Trade body blasts local councils for blocking small builders from winning public sector contracts

Suzie Neuwirth
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Most public sector work goes to larger construction firms (Source: Getty)

Local councils are blocking smaller builders from winning public sector work, an industry body has claimed.

The Federation of Master Builders (FMB) cited new research from the Electrical Contractors’ Association that shows over two thirds of local authorities are not using a simplified pre-qualification questionnaire that is easier for the supplier to complete.

The FMB argues that by not using these types of standardised procurement tools, it is harder to apply, which favours larger firms who have more resources and time to do extensive paperwork.

“It’s no wonder that construction small- and medium-sized enterprises struggle to win public contracts, when even at the first hurdle, local authorities are failing them,” said Brian Berry, chief executive of the FMB.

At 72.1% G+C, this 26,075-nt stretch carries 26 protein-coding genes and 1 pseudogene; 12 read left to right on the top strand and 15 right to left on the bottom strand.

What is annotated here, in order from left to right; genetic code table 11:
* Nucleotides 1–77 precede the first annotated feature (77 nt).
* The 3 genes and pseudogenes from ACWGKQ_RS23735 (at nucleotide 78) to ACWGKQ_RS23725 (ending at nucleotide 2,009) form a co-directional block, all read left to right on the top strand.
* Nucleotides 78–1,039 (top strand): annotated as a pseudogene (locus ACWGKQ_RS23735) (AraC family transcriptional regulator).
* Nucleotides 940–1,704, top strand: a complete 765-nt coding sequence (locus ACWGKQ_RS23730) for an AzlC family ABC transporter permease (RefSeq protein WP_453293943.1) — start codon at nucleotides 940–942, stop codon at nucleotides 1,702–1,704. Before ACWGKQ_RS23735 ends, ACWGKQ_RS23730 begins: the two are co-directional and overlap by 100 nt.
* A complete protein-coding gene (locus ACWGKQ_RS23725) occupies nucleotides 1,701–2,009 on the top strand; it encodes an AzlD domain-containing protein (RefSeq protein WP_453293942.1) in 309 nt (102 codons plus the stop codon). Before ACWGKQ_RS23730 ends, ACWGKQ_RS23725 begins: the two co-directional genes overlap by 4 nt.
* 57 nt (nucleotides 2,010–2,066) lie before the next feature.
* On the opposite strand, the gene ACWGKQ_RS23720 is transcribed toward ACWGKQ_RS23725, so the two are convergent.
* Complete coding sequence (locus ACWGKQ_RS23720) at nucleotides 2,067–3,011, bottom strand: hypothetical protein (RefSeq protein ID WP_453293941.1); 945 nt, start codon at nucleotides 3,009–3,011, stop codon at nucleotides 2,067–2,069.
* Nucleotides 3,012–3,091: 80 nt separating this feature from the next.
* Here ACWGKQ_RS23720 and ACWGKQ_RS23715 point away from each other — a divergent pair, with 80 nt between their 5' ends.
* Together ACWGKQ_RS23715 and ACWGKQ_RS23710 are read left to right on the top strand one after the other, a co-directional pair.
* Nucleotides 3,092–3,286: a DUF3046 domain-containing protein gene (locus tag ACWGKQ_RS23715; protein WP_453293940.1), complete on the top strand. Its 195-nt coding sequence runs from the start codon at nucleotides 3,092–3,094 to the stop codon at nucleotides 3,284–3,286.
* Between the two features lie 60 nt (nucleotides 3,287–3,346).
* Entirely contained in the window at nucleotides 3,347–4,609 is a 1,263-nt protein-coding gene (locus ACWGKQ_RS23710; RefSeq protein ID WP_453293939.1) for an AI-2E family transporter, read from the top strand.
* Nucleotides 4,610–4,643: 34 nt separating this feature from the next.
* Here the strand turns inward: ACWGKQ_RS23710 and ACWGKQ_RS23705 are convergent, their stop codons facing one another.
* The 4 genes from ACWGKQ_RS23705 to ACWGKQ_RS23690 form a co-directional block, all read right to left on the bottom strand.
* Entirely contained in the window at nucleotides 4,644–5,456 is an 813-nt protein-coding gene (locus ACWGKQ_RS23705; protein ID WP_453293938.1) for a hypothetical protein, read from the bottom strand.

“Using standardised pre-qualification questionnaires like PAS 91 is crucial for reducing costs and ensuring that smaller companies have a level playing field in bidding for public sector contracts.

“This is why central government has mandated the use of this system and the Local Government Association has backed its use by local authorities.

“Without a consistent template, even the preliminary stages of a bid become resource intensive, lending an unfair advantage to the larger contractors who have the capacity to absorb paperwork.

“For smaller construction companies – 40 per cent of whom fail to win nine out of 10 public sector contracts – it creates another unnecessary barrier to what used to be an important market for them.”

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